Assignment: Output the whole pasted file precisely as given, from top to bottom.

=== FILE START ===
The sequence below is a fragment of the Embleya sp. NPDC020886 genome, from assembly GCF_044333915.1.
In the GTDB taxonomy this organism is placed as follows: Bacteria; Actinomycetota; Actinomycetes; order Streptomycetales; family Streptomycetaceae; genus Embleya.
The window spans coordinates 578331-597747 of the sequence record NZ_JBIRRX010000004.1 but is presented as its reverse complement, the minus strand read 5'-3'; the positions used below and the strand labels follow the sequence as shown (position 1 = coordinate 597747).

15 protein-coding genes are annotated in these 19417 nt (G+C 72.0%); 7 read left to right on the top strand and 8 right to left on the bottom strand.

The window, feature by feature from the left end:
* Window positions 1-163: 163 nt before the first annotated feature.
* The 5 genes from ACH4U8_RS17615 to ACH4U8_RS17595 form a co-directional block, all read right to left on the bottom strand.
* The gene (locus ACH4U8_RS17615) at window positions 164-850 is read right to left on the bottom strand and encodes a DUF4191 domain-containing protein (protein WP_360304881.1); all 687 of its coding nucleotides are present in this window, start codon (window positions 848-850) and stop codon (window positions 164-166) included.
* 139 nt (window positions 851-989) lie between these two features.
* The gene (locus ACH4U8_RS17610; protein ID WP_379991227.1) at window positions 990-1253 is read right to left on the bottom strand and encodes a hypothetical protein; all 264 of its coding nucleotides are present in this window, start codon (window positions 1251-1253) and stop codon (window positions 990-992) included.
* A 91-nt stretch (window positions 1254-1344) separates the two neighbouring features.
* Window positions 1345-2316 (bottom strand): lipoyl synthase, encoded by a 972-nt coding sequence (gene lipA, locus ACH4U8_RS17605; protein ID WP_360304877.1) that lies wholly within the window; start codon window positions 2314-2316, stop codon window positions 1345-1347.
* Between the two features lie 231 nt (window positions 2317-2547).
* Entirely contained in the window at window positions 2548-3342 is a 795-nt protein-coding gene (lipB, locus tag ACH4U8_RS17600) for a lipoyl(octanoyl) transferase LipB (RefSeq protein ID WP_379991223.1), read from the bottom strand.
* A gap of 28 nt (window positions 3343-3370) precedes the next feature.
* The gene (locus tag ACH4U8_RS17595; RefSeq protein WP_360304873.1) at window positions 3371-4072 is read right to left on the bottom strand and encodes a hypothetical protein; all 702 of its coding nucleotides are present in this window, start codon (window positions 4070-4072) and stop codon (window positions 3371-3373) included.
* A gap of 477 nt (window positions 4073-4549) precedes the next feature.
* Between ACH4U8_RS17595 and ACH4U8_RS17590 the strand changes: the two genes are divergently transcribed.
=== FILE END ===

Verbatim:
The sequence below is a fragment of the Embleya sp. NPDC020886 genome, from assembly GCF_044333915.1.
In the GTDB taxonomy this organism is placed as follows: Bacteria; Actinomycetota; Actinomycetes; order Streptomycetales; family Streptomycetaceae; genus Embleya.
The window spans coordinates 578331-597747 of the sequence record NZ_JBIRRX010000004.1 but is presented as its reverse complement, the minus strand read 5'-3'; the positions used below and the strand labels follow the sequence as shown (position 1 = coordinate 597747).

15 protein-coding genes are annotated in these 19417 nt (G+C 72.0%); 7 read left to right on the top strand and 8 right to left on the bottom strand.

The window, feature by feature from the left end:
* Window positions 1-163: 163 nt before the first annotated feature.
* The 5 genes from ACH4U8_RS17615 to ACH4U8_RS17595 form a co-directional block, all read right to left on the bottom strand.
* The gene (locus ACH4U8_RS17615) at window positions 164-850 is read right to left on the bottom strand and encodes a DUF4191 domain-containing protein (protein WP_360304881.1); all 687 of its coding nucleotides are present in this window, start codon (window positions 848-850) and stop codon (window positions 164-166) included.
* 139 nt (window positions 851-989) lie between these two features.
* The gene (locus ACH4U8_RS17610; protein ID WP_379991227.1) at window positions 990-1253 is read right to left on the bottom strand and encodes a hypothetical protein; all 264 of its coding nucleotides are present in this window, start codon (window positions 1251-1253) and stop codon (window positions 990-992) included.
* A 91-nt stretch (window positions 1254-1344) separates the two neighbouring features.
* Window positions 1345-2316 (bottom strand): lipoyl synthase, encoded by a 972-nt coding sequence (gene lipA, locus ACH4U8_RS17605; protein ID WP_360304877.1) that lies wholly within the window; start codon window positions 2314-2316, stop codon window positions 1345-1347.
* Between the two features lie 231 nt (window positions 2317-2547).
* Entirely contained in the window at window positions 2548-3342 is a 795-nt protein-coding gene (lipB, locus tag ACH4U8_RS17600) for a lipoyl(octanoyl) transferase LipB (RefSeq protein ID WP_379991223.1), read from the bottom strand.
* A gap of 28 nt (window positions 3343-3370) precedes the next feature.
* The gene (locus tag ACH4U8_RS17595; RefSeq protein WP_360304873.1) at window positions 3371-4072 is read right to left on the bottom strand and encodes a hypothetical protein; all 702 of its coding nucleotides are present in this window, start codon (window positions 4070-4072) and stop codon (window positions 3371-3373) included.
* A gap of 477 nt (window positions 4073-4549) precedes the next feature.
* Between ACH4U8_RS17595 and ACH4U8_RS17590 the strand changes: the two genes are divergently transcribed.